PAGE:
The U.S. Congress and the Administration also provided extraordinary fiscal support in response to the pandemic—which included stimulus checks sent to households, expanded unemployment insurance, and the Paycheck Protection Program—that bolstered household and business balance sheets.11 The housing market—recently recovered from the buildup of poorly underwritten mortgage debt in the lead-up to the 2008 financial crisis and a subsequent steep decline in house prices—remained in sound condition. And as households and families sought larger living spaces and amenities as they worked from home during the pandemic, house prices increased sharply.

In hindsight, the sharp contrast between the economic and financial system conditions during the pandemic period and those following the 2008 financial crisis raise questions about the similarities in the response of the Federal Reserve and FOMC to these events. Was such a strong balance sheet policy response during the pandemic appropriate, and to what extent did such a strong balance sheet policy response contribute to the buildup of inflationary pressures and the post-pandemic inflation surge? Given the underlying strength in the housing market, should the FOMC have conducted such large purchases of agency MBS into late 2021? Given the strong fiscal response to support spending by households and businesses and large issuance of Treasury debt, should the FOMC have conducted such large purchases of Treasury securities into late 2021? I look forward to our conversation today and to future studies on these questions, such as those conducted regarding the effectiveness of balance sheet policies following the 2008 financial crisis.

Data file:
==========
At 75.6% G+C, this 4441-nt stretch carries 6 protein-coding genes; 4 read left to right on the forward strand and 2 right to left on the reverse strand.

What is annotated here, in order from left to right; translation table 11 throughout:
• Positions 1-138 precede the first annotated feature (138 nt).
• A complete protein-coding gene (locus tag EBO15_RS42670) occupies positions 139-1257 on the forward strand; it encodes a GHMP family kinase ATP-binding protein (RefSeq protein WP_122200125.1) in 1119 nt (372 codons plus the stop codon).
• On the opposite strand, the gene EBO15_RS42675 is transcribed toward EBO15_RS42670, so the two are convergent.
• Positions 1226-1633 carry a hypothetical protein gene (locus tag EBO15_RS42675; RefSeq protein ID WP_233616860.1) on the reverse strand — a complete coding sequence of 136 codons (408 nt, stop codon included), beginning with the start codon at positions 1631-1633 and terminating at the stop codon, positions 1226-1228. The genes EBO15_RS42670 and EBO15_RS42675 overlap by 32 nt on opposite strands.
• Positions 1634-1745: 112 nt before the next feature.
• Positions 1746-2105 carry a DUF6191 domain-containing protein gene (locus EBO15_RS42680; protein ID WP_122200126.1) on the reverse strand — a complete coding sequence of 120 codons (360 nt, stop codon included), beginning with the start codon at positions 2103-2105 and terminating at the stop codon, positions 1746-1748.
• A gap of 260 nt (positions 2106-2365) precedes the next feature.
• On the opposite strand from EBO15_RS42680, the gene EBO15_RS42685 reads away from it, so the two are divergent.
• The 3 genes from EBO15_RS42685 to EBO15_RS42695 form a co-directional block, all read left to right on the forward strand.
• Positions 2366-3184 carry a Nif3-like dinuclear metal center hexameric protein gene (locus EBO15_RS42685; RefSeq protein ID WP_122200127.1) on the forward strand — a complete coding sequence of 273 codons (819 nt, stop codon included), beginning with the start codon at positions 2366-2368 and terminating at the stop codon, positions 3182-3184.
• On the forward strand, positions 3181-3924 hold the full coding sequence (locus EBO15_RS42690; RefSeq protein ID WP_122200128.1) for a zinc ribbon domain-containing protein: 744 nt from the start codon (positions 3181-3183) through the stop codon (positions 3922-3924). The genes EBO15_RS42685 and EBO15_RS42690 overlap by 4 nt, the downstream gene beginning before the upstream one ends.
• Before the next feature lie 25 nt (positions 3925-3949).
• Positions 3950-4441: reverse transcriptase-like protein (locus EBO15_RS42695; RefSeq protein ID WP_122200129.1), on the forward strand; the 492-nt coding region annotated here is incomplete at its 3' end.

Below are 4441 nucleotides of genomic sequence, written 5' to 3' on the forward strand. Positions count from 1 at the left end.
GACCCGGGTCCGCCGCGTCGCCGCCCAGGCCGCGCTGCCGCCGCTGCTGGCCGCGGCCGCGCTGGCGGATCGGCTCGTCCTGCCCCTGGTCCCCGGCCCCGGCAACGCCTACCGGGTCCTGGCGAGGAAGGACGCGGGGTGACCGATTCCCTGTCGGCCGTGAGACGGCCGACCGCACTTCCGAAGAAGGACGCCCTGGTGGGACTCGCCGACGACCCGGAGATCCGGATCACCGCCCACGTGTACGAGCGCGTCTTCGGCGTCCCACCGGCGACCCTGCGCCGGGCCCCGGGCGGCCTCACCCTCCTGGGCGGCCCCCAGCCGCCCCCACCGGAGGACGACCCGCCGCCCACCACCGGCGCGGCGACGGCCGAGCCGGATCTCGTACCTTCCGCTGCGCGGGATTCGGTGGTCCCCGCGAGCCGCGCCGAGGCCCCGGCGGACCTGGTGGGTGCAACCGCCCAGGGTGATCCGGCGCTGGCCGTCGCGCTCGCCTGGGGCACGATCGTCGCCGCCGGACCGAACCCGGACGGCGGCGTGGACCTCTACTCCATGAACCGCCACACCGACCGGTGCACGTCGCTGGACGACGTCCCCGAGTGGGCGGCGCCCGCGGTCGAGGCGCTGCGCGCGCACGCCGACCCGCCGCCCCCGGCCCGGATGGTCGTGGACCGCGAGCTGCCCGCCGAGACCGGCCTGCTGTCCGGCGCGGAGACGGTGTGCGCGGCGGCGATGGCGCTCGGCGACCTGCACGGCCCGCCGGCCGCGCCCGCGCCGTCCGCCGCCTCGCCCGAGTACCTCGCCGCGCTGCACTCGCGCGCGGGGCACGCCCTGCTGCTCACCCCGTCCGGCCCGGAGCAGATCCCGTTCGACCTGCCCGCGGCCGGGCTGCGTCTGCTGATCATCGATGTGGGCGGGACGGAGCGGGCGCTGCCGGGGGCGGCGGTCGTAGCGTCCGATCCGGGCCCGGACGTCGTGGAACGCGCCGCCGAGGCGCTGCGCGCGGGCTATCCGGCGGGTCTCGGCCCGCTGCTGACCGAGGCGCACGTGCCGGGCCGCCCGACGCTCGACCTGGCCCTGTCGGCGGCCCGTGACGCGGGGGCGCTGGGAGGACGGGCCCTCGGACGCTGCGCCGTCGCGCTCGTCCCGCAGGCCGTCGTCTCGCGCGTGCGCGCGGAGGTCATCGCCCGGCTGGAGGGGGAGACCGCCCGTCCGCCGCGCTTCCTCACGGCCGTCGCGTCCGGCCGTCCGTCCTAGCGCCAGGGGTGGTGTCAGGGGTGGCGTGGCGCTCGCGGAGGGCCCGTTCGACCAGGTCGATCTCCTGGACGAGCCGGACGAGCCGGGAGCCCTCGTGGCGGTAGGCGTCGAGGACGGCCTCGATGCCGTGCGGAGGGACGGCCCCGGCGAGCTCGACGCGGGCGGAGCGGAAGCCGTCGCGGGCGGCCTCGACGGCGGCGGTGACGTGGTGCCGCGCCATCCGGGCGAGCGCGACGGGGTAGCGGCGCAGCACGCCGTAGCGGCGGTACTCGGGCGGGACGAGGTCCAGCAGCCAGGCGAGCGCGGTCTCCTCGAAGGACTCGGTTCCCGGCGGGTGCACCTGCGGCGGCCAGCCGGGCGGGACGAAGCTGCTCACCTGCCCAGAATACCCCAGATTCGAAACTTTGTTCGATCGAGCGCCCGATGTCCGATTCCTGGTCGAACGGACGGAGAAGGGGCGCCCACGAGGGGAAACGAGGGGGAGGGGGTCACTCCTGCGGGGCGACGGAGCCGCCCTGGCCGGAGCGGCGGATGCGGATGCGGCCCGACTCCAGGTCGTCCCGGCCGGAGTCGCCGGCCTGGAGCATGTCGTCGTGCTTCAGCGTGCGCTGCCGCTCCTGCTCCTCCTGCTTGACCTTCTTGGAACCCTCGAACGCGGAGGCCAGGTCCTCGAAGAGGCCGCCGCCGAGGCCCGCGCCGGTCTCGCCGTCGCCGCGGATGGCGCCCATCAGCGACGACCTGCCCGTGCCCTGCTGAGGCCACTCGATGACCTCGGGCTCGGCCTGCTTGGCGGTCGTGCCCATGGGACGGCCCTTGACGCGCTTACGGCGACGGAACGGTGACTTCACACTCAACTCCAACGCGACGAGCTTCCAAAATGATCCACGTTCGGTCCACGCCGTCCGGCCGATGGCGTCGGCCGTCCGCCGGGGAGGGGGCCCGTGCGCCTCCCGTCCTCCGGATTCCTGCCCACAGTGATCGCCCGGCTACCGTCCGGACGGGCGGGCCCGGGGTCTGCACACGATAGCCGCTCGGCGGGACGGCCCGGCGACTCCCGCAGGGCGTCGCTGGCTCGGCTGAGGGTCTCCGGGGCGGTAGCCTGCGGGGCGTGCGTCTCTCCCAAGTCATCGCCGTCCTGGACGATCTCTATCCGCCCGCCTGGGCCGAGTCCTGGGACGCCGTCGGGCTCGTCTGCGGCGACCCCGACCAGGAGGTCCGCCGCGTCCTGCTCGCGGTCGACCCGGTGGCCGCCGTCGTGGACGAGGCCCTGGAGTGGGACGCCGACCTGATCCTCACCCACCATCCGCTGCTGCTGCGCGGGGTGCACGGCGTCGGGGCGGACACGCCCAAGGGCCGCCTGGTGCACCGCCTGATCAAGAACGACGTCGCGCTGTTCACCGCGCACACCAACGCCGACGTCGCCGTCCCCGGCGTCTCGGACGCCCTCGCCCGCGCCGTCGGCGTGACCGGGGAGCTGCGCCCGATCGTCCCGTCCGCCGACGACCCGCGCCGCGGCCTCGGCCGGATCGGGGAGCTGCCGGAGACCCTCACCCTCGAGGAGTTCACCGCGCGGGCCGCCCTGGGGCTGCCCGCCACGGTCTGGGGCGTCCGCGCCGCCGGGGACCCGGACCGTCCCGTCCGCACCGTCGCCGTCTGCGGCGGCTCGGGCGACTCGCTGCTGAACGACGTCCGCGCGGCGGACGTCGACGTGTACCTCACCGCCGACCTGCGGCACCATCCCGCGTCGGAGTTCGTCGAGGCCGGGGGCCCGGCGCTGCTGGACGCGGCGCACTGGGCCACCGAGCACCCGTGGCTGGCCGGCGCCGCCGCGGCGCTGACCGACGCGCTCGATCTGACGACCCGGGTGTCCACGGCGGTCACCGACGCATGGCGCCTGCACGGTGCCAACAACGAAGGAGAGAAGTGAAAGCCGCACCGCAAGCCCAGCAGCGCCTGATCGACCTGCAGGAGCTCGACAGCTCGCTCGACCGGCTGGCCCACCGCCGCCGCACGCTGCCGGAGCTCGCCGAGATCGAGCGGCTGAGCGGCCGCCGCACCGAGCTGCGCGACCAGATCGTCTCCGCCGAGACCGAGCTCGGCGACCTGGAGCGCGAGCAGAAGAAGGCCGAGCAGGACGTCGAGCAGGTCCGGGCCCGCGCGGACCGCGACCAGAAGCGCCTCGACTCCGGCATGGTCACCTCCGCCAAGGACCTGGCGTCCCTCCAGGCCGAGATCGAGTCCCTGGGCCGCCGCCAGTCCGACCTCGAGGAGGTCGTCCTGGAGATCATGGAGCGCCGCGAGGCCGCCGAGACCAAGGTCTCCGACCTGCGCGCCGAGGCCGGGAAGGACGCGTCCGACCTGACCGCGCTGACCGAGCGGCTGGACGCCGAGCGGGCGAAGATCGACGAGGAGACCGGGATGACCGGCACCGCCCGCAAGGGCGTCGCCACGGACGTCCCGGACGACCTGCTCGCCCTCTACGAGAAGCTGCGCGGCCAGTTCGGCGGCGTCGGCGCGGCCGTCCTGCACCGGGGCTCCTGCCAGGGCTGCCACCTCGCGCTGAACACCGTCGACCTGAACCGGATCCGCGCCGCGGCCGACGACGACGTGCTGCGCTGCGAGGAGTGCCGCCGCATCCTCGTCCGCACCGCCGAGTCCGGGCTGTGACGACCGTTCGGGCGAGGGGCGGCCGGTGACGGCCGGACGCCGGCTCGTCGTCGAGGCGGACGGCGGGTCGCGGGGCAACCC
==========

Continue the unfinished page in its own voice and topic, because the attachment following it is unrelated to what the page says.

My own view is that the FOMC would likely have benefited from an earlier discussion and decision to begin tapering and subsequently end asset purchases in 2021 given the signs of emerging inflationary pressures.12 Doing so would have allowed the FOMC the option to have begun to tighten monetary policy earlier by raising the target range for the federal funds rate. While a robust and rapid response by the FOMC was appropriate in 2020, I think it is worth asking whether such a robust response for so long was appropriate. The economic and financial system conditions were very different during the pandemic and included a strongly accommodative fiscal backdrop.